I was the first male in my family to even enter a college.  I always saw myself on a horse or boiling coffee grounds on a campfire, lucky to be able to read Zane Grey.


When I was in remedial English in college, I was instructed: “Do not write, if you can help it“  Elizabeth Hope Jackson – my English Teacher.

I was able to keep the urge locked up for a long time. I had to learn the origin, the course, the branches and the function of the twelve cranial nerves [O. O.T.T.A.F.A.G.V.S.H; I can recite those, after 50 years!].


DNA       kreb's cycle                                                                        the molecular biology of deoxyribonucleic acid (DNA) and the Kreb’s phosphorylation cycle.

 I did not care a hoot about dangling participles!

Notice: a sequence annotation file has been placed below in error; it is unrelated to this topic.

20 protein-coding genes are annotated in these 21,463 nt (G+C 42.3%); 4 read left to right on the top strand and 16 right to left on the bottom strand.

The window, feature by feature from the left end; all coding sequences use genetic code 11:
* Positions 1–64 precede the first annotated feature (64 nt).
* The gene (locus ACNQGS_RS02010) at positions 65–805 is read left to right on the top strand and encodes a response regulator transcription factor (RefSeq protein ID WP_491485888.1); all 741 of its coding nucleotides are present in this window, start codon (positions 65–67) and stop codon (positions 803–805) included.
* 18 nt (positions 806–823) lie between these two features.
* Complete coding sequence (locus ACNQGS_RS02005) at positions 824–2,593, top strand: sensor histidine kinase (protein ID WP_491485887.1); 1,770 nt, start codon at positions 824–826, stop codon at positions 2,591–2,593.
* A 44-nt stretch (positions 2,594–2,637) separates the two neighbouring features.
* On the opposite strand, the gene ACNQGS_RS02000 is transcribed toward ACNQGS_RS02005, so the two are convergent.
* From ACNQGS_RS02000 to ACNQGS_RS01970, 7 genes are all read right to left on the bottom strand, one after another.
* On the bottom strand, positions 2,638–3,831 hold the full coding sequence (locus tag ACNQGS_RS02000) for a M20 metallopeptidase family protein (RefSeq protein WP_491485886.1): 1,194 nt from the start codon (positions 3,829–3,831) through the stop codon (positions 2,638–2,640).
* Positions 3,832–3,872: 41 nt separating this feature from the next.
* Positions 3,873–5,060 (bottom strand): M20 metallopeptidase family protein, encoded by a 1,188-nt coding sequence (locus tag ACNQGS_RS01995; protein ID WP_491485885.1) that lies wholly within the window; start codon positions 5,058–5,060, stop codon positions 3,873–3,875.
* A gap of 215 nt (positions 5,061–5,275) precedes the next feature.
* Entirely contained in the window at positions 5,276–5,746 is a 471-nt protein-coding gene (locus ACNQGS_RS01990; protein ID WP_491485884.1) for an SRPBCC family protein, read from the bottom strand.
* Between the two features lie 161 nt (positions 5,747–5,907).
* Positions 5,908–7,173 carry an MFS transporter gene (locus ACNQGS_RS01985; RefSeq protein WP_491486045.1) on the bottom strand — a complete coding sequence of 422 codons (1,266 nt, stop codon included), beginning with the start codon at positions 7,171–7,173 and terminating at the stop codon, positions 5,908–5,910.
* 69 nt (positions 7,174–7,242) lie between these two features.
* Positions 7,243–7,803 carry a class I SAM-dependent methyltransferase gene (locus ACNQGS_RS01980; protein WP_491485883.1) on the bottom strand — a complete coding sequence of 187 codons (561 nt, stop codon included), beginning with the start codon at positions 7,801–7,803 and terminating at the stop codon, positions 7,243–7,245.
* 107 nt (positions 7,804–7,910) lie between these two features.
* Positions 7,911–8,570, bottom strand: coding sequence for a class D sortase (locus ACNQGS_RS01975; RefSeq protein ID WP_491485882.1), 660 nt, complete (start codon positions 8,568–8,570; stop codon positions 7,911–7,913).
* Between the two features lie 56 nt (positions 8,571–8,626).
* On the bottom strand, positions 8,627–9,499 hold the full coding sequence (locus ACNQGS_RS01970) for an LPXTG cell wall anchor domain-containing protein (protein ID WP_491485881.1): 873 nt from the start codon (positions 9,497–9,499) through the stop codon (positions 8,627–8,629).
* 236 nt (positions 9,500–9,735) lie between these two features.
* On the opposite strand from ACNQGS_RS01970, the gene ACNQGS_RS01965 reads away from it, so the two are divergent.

In spite of Miss Jackson’s admonition, one day, “I put my hand on a rock, looked up in the sky, and in a loud voice, I said: 


“He who would learn to fly one day must first learn to stand and walk and run and climb and dance; one cannot fly into flying.” Friedrich Nietzsche
“Think digging ditches is hard? At least you know when you are done. Think erecting a skyscraper is hard? At least what you have when you are finished is an unequivocally completed project. Think flipping burgers at the fast food restaurant in the strip mall of the nowhere town in which you live sucks? At least you get a paycheck.


Writing is thankless work. It is like housework. It is like laundry. It is like a soap opera. It is never finished. There is always more to do. People may tell you that you are good, but you won’t believe them, or you will believe them too much, or you will not know who to believe, least of all yourself and this thing you created that is

nothing more than a mess of letters trying to make sense of things that don’t: life, death, what happens in between.”